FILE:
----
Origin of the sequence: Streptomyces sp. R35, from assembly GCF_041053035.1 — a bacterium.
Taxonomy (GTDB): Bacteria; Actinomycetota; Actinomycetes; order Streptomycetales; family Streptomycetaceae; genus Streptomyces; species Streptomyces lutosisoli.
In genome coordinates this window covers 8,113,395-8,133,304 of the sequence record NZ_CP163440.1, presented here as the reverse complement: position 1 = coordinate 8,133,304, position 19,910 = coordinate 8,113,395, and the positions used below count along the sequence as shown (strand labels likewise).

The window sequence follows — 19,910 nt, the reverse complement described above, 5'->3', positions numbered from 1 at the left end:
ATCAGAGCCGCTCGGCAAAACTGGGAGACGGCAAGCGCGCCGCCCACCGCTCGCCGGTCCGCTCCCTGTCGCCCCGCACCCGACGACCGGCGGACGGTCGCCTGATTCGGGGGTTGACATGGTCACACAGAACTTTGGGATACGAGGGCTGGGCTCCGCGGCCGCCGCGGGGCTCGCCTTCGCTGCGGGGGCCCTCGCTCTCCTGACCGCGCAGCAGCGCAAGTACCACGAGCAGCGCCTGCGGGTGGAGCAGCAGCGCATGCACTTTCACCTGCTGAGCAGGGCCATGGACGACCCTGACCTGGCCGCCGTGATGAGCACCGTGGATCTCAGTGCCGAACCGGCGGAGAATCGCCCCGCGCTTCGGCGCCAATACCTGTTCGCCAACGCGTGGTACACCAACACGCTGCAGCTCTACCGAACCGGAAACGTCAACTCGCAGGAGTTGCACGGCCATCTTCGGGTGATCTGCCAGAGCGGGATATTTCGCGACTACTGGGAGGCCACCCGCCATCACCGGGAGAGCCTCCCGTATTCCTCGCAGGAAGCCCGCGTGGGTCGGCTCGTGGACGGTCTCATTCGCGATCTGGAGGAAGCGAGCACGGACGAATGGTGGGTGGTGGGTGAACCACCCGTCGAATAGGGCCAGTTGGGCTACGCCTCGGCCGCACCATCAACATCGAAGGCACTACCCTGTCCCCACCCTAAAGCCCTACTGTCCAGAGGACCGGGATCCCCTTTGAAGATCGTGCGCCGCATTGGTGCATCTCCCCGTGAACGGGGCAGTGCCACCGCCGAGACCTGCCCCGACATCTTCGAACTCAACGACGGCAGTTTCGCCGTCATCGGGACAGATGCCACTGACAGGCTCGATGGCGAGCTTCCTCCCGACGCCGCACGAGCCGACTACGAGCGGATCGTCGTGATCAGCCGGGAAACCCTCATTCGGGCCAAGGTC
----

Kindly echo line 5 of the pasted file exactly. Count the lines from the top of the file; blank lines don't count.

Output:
ATCAGAGCCGCTCGGCAAAACTGGGAGACGGCAAGCGCGCCGCCCACCGCTCGCCGGTCCGCTCCCTGTCGCCCCGCACCCGACGACCGGCGGACGGTCGCCTGATTCGGGGGTTGACATGGTCACACAGAACTTTGGGATACGAGGGCTGGGCTCCGCGGCCGCCGCGGGGCTCGCCTTCGCTGCGGGGGCCCTCGCTCTCCTGACCGCGCAGCAGCGCAAGTACCACGAGCAGCGCCTGCGGGTGGAGCAGCAGCGCATGCACTTTCACCTGCTGAGCAGGGCCATGGACGACCCTGACCTGGCCGCCGTGATGAGCACCGTGGATCTCAGTGCCGAACCGGCGGAGAATCGCCCCGCGCTTCGGCGCCAATACCTGTTCGCCAACGCGTGGTACACCAACACGCTGCAGCTCTACCGAACCGGAAACGTCAACTCGCAGGAGTTGCACGGCCATCTTCGGGTGATCTGCCAGAGCGGGATATTTCGCGACTACTGGGAGGCCACCCGCCATCACCGGGAGAGCCTCCCGTATTCCTCGCAGGAAGCCCGCGTGGGTCGGCTCGTGGACGGTCTCATTCGCGATCTGGAGGAAGCGAGCACGGACGAATGGTGGGTGGTGGGTGAACCACCCGTCGAATAGGGCCAGTTGGGCTACGCCTCGGCCGCACCATCAACATCGAAGGCACTACCCTGTCCCCACCCTAAAGCCCTACTGTCCAGAGGACCGGGATCCCCTTTGAAGATCGTGCGCCGCATTGGTGCATCTCCCCGTGAACGGGGCAGTGCCACCGCCGAGACCTGCCCCGACATCTTCGAACTCAACGACGGCAGTTTCGCCGTCATCGGGACAGATGCCACTGACAGGCTCGATGGCGAGCTTCCTCCCGACGCCGCACGAGCCGACTACGAGCGGATCGTCGTGATCAGCCGGGAAACCCTCATTCGGGCCAAGGTC